Can I watch my pet’s rehab?
We encourage owners to watch and even participate in the rehab sessions with their pets. We know that some animals are scared or nervous without their owners with them, and we want your pet to be as comfortable as possible for their rehabilitation. You will also learn how to perform home exercises and how and when to advance these exercises.
How long do the treatments last?
The initial consultation is one hour, and each subsequent treatment is either 30 or 45 minutes, depending upon your pet’s needs.
My dog does not like water. Can he still participate in therapy?
- Many patients will get their exercise using the underwater treadmill as it provides a controlled exercise environment, although the pool offers many other benefits.
- However, if your pet does not tolerate the water, there are plenty of other forms of exercise and therapeutic modalities to help your pet.
I have a senior pet. Can he still benefit from rehab?
There is no age limit for rehabilitation. Sometimes older pets can benefit the most from rehab. Since our rehab therapist individualizes each treatment, the program for your elderly pet will be tailored for their specific condition and function. For example, if necessary, your pet can take more breaks while in the pool or walk slower on the underwater treadmill.
What are some of the benefits?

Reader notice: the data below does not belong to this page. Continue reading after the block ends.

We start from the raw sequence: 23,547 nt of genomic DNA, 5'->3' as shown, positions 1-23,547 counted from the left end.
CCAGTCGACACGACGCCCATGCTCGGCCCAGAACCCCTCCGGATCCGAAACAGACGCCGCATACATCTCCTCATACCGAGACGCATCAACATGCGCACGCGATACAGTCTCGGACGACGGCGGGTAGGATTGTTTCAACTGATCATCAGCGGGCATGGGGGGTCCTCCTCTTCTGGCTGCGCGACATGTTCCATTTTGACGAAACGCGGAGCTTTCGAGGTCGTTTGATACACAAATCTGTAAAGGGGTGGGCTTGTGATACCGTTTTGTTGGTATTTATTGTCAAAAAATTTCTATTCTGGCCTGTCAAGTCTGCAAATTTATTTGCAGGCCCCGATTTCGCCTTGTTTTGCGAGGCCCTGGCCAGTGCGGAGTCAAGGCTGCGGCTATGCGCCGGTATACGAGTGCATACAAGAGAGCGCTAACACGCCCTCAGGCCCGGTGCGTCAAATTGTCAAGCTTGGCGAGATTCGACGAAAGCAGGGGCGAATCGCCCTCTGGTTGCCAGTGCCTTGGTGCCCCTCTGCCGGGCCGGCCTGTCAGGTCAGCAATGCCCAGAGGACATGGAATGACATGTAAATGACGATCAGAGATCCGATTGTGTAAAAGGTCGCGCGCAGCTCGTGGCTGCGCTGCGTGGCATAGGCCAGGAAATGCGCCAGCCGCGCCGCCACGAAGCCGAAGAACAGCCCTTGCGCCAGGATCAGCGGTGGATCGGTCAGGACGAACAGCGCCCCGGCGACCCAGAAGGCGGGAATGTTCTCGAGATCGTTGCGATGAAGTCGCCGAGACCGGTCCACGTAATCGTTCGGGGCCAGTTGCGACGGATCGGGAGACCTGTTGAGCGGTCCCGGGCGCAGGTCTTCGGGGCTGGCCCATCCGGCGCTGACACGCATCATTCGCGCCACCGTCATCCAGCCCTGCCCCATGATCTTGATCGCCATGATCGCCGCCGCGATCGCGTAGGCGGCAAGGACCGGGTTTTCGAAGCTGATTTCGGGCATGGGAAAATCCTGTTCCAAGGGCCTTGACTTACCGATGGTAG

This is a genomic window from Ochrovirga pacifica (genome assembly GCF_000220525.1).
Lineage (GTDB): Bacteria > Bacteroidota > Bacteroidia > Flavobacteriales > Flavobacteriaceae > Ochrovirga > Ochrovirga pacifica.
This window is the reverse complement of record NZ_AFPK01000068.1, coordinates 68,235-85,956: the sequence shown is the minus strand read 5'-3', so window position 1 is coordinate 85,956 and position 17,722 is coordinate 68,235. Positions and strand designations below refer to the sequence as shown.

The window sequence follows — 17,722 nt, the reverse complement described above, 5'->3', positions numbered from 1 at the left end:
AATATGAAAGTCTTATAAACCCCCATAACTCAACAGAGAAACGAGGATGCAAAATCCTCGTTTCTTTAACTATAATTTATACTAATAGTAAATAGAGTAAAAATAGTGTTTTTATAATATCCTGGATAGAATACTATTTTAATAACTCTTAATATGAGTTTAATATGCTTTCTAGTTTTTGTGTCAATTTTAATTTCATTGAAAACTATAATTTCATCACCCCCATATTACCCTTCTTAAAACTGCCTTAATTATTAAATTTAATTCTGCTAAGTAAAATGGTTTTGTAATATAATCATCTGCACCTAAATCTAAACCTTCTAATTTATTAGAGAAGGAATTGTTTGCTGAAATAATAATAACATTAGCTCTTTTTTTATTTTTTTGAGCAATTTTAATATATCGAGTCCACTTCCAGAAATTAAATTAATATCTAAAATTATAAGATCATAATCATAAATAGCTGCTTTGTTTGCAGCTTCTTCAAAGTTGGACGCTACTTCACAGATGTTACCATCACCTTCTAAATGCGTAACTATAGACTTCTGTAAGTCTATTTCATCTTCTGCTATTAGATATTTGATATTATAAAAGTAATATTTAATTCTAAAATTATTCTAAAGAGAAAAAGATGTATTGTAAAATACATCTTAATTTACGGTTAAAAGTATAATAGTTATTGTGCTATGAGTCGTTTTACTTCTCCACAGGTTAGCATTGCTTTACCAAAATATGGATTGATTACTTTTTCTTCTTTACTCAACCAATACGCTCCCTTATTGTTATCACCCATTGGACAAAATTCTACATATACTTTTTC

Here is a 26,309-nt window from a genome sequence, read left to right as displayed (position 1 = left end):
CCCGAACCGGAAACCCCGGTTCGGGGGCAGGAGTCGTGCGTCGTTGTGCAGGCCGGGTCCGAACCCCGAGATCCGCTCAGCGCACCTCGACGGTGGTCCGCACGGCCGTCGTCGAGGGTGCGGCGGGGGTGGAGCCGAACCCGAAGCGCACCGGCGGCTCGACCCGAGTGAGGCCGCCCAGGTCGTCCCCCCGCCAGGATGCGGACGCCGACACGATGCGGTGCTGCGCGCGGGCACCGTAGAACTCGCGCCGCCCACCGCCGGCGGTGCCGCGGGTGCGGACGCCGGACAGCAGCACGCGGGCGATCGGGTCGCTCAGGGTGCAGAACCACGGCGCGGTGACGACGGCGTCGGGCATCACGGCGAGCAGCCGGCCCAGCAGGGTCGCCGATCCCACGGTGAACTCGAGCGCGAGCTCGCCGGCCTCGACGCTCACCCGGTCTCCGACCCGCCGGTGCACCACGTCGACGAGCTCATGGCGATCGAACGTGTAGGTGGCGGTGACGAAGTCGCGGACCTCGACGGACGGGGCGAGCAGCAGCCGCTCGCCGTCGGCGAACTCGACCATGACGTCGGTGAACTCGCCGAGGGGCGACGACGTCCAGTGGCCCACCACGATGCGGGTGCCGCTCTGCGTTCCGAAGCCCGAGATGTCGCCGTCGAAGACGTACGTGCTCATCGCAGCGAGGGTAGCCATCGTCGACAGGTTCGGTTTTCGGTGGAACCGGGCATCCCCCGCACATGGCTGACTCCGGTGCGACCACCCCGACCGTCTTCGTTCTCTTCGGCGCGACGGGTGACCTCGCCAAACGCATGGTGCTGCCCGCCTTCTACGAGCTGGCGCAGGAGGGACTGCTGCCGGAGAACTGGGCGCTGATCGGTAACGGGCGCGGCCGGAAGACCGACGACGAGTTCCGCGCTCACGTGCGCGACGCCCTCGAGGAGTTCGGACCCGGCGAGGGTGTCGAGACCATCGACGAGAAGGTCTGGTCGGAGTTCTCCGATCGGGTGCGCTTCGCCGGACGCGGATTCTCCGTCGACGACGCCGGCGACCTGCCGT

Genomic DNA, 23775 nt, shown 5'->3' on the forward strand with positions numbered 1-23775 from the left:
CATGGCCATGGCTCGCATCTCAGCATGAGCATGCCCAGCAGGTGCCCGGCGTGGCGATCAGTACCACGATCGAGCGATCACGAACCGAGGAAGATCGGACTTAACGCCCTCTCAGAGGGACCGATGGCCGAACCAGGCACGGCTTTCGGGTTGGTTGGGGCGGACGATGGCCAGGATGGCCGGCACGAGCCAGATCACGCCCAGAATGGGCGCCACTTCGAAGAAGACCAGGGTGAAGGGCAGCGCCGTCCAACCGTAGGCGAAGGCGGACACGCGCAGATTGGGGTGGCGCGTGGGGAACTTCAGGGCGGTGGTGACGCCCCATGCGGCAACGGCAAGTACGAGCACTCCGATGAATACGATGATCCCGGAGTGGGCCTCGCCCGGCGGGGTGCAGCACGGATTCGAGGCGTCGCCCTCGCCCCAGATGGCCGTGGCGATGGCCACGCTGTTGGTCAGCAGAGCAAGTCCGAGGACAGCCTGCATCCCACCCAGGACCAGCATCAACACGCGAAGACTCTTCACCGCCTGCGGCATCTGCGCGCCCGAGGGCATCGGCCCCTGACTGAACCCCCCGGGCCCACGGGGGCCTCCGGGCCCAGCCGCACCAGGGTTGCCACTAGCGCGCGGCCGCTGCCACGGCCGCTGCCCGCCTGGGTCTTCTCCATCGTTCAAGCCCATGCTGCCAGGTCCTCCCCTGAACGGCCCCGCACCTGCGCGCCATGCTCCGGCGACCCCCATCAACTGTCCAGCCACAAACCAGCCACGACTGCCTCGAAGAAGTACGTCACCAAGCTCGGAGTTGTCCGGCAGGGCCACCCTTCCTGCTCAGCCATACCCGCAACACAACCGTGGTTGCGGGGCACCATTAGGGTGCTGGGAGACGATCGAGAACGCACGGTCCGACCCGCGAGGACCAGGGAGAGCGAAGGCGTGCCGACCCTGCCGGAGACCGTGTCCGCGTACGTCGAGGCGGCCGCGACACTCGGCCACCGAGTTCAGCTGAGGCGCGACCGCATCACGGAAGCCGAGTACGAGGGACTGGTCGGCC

- Promotion of tissue repair
- Decreased inflammation and muscle spasms
- Increased mobility, strength and endurance
- Cardiovascular benefits without stress on joints
- Reduced pain and discomfort
Is rehab only for pets that have had surgery?
Rehabilitation is for any pet with any of the symptoms or diagnoses mentioned previously. Arthritis is one of the foremost indications for rehab.
Do I have to be present for the rehab session?
No. You can wait in the lobby, or you can drop off for the treatment. We have a full kennel that your dog can stay in if you’re dropping off and/or picking up outside the rehab appointment. There is no extra charge for kenneling your dog on the day of their rehab treatment.
Can I do anything to help at home?
Each consultation is an individualized home exercise program for the owner to perform with their pet at home. This is one of the most important parts of the rehab process. This may change every few visits, so we re-educate the owners with each update.
How often and how long will my pet need to come to therapy?
This depends upon the condition and individual progress of the animal as well as the diagnosis and prognosis. In general, a typical orthopedic patient will be in therapy once or twice a week for four to eight weeks. Many clients choose to continue rehab for longer periods of time for maintenance, especially for those pets with degenerative or progressive conditions, such as arthritis or neuropathy.
What is the temperature in the pool and underwater treadmill?
The temperature is kept between 82 and 87 degrees. The warm water increases circulation to the muscles and joints, increases joint flexibility, and decreases joint pain.